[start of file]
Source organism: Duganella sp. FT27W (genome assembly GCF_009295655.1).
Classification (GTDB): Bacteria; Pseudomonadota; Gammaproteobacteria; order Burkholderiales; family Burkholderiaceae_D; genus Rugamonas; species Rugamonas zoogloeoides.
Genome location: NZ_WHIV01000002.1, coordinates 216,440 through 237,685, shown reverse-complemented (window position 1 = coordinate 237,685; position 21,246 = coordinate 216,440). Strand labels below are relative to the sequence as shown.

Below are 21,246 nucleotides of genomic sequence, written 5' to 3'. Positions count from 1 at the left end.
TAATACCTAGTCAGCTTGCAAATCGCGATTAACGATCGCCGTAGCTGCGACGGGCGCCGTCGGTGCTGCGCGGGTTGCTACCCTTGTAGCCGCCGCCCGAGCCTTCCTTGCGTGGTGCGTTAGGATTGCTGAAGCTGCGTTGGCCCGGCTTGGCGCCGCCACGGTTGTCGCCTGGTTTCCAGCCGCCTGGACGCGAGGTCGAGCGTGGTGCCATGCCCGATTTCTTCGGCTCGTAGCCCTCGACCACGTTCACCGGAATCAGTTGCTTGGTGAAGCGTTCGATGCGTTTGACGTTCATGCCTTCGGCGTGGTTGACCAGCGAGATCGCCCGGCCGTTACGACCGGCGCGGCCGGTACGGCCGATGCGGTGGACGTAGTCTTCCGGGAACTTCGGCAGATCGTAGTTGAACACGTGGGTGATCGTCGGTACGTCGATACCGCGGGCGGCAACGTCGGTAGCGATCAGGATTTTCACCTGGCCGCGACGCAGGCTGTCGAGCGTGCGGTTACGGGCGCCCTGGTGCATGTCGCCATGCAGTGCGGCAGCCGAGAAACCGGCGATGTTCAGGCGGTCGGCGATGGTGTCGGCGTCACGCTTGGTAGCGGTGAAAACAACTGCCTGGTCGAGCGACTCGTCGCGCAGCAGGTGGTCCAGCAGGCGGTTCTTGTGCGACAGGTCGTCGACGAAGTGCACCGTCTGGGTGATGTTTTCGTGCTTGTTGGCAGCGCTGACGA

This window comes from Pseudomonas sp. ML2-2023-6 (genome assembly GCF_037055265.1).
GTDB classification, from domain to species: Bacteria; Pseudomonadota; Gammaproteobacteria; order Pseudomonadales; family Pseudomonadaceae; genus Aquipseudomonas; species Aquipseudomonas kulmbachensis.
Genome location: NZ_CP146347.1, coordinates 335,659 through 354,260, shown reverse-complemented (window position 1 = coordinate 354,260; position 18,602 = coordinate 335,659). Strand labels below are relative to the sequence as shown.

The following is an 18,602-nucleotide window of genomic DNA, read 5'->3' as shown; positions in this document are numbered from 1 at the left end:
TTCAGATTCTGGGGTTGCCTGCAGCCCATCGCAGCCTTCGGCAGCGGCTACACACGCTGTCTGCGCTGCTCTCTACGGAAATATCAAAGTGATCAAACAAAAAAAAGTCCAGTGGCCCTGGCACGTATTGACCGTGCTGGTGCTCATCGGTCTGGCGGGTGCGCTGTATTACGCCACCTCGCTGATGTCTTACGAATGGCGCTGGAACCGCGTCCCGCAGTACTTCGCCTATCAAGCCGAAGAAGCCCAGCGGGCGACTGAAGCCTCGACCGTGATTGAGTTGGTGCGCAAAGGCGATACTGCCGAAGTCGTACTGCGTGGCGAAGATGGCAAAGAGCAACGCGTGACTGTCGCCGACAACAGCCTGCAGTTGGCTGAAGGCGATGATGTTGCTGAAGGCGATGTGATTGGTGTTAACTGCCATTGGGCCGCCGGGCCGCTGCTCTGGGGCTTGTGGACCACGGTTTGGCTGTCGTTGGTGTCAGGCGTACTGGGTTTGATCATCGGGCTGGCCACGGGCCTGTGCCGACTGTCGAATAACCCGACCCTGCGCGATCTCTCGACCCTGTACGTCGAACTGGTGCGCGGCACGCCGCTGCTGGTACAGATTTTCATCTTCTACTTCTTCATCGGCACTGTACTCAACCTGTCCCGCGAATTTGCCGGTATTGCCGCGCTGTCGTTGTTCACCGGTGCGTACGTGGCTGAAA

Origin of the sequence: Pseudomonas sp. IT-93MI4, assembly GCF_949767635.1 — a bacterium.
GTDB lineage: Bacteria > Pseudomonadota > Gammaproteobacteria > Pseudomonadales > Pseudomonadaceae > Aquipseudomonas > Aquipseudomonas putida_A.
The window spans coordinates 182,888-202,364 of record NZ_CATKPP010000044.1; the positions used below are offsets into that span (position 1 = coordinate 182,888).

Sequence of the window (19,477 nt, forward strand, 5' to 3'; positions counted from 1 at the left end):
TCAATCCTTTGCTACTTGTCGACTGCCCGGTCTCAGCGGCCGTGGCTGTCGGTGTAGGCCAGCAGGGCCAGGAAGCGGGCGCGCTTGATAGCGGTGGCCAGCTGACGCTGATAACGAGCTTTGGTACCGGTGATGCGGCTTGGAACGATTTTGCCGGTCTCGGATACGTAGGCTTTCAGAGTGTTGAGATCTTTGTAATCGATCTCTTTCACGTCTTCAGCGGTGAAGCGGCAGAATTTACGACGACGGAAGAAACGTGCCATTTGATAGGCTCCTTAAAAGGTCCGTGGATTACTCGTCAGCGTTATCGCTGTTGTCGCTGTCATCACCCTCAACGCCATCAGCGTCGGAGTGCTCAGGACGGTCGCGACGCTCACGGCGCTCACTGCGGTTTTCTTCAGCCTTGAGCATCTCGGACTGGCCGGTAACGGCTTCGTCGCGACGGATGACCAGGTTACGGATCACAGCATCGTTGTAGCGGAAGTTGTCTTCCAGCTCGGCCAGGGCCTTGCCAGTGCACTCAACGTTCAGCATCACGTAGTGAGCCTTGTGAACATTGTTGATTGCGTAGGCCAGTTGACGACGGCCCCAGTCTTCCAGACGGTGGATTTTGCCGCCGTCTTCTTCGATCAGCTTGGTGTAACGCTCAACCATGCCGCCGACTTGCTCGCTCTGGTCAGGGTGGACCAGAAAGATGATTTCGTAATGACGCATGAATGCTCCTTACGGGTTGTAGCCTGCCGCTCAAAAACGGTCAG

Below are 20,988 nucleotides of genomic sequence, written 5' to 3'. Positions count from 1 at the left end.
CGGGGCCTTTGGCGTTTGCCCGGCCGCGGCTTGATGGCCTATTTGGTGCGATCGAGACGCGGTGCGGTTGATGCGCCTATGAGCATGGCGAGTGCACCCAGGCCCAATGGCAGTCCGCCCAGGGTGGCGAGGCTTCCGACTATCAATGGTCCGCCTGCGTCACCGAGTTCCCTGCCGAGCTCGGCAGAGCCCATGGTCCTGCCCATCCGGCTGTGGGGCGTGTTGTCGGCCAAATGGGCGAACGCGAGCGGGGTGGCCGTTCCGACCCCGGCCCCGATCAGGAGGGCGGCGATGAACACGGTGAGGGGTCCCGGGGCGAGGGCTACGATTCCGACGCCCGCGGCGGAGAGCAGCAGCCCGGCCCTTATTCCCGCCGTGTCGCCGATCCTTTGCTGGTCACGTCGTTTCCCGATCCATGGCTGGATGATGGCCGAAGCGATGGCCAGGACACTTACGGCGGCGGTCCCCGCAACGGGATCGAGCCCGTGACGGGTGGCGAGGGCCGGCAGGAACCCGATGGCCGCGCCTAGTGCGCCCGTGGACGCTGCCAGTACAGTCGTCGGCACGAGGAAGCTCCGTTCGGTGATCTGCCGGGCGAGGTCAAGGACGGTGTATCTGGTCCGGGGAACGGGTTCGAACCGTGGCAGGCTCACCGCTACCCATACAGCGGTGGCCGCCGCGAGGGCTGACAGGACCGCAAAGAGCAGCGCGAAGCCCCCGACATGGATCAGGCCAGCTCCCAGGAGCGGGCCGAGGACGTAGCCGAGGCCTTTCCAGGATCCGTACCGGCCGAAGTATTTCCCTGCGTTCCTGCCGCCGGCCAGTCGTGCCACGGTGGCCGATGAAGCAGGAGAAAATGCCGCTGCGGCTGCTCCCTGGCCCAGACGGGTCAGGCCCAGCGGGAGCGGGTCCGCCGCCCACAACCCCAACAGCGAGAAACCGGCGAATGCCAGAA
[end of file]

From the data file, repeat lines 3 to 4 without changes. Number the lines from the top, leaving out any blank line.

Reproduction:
Genome location: NZ_WHIV01000002.1, coordinates 216,440 through 237,685, shown reverse-complemented (window position 1 = coordinate 237,685; position 21,246 = coordinate 216,440). Strand labels below are relative to the sequence as shown.

Below are 21,246 nucleotides of genomic sequence, written 5' to 3'. Positions count from 1 at the left end.